Non-representational theorists consider how researchers might ‘represent’ what they encounter in their fieldwork, since, they argue, ‘representational’ theory generates an unwavering, deadened picture of the world. They emphasize knowing through connection and participation; the spotlight is on the process, rather than the outcome—‘it ain't what you get but the way that you got it’. This means that academics have to move beyond mere representation. M. Doel (1999) provides a helpful parallel. The task of a painter, he says, is not to paint an object, or even to represent it—but to be that object's effects. This does not mean that descriptions are no longer admissible. ‘Close descriptions can still be offered of particular encounters, attending in the process to the situated, embodied sense-making work being (unavoidably) undertaken by the peoples involved, [the work] that makes those encounters what they are’ (Laurier and Philo (2006) Area 38, 4).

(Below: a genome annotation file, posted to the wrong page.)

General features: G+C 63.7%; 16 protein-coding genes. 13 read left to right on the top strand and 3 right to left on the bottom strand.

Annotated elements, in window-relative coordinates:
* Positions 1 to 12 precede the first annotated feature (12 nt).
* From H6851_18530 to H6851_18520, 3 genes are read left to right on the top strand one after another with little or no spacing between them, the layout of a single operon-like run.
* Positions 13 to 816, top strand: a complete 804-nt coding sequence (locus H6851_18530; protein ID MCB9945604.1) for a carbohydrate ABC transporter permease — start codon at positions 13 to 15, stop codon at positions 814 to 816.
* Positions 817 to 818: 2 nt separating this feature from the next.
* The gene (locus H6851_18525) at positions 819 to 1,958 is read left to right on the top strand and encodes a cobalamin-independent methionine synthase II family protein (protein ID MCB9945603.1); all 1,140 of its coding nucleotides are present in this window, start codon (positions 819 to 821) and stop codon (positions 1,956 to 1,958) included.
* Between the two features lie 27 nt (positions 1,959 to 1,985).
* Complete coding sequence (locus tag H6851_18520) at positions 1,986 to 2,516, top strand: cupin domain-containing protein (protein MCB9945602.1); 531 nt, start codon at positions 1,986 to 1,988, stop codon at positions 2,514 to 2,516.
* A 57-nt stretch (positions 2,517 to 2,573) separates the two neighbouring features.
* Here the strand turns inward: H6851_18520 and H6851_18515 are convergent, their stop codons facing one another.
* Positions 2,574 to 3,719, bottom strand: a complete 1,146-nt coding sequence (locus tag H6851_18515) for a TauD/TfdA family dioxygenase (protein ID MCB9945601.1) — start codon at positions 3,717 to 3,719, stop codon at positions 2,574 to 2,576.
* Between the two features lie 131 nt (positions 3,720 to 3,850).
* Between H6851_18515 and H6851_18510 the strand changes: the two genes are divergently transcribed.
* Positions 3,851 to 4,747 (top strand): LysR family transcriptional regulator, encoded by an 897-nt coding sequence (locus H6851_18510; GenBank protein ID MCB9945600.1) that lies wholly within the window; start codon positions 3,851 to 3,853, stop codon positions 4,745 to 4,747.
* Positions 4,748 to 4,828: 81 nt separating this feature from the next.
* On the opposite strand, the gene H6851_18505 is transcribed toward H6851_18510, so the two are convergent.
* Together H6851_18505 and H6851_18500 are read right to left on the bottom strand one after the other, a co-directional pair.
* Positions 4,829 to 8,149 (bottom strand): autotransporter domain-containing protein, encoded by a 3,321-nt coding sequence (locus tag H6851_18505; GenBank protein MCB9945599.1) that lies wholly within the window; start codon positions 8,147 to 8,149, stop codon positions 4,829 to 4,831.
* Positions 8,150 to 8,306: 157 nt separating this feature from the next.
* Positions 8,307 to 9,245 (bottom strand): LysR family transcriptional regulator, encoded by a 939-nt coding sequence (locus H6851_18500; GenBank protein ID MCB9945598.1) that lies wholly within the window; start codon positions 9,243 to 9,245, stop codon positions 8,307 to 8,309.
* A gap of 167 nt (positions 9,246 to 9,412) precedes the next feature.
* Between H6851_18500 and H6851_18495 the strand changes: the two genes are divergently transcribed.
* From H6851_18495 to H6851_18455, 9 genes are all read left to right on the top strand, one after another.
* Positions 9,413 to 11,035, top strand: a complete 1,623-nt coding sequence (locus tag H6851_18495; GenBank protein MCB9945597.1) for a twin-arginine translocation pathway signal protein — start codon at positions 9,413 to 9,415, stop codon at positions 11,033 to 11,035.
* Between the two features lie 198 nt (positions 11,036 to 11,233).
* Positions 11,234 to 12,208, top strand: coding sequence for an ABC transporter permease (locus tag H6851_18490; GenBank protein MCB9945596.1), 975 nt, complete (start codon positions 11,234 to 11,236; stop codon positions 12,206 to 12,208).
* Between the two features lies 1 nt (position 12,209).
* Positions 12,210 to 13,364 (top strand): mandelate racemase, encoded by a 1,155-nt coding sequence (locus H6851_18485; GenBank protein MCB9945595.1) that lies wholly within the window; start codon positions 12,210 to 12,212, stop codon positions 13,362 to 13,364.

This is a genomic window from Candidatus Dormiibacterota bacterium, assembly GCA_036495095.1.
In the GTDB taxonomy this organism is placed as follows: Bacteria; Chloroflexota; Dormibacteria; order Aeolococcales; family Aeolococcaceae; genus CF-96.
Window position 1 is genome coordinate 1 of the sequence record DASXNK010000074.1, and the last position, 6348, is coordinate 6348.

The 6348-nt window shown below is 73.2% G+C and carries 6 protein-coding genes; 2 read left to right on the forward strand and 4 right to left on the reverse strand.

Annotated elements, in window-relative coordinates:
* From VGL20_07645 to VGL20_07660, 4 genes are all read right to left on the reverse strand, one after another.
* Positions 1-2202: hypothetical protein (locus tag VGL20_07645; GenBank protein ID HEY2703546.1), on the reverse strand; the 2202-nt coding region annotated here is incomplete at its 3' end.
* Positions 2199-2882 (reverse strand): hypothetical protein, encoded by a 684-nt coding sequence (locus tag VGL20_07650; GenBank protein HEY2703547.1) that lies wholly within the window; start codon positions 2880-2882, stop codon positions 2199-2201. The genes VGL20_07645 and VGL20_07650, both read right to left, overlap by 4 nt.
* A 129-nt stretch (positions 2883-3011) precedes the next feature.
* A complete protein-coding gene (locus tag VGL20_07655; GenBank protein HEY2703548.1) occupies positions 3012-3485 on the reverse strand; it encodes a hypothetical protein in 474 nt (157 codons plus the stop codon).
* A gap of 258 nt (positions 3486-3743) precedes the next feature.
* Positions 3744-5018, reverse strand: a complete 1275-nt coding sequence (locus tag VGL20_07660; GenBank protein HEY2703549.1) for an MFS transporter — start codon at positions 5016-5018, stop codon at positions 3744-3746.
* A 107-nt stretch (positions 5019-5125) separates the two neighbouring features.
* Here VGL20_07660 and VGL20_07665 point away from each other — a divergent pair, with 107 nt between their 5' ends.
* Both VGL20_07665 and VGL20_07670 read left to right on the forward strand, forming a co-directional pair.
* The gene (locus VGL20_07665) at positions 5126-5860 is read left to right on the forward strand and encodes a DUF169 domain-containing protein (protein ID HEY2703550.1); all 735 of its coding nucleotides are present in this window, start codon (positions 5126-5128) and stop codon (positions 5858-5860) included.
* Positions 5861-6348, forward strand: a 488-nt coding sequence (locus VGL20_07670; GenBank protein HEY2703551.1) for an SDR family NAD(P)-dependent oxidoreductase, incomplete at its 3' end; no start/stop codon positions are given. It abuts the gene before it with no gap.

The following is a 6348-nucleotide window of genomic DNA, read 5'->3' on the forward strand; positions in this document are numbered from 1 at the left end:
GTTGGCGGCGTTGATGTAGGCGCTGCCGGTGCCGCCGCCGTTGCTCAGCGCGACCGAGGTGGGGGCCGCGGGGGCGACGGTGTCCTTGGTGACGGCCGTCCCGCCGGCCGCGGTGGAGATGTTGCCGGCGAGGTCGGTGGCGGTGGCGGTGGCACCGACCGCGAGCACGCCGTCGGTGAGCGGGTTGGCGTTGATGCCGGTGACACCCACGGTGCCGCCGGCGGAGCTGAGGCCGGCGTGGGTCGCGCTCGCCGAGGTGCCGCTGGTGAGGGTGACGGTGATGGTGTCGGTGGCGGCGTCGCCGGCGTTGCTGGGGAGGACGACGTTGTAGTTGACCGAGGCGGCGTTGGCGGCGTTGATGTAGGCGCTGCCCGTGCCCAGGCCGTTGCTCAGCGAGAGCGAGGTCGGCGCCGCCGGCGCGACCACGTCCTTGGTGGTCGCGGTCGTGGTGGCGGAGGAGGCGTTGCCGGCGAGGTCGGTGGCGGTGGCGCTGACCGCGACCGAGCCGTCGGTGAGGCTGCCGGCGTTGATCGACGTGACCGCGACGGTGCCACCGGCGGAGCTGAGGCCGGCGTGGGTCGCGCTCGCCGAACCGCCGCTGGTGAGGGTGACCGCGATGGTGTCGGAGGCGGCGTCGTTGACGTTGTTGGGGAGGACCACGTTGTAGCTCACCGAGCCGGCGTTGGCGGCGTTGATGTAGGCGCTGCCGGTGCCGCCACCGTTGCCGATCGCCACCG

That this theory has been taken up by human geographers owes a very great deal to the work of Nigel Thrift, whose major work on the topic was published in 2007. This ‘folded mix of the witnessed and witnessing world’ (Dewsbury (2003) Env. & Plan. A 35, 11) chimes with the concept of hybrid geographies. Lorimer (2008) PHG32 waxes lyrical about non-representational theory, but geographies based on this concept are painfully few. Thrift's use of the term ‘non-representational theory’ has been seen as problematic, and Lorimer (2005) PHG29, 1 offers the term ‘more-than-representational’.
Subjects: Earth Sciences and Geography.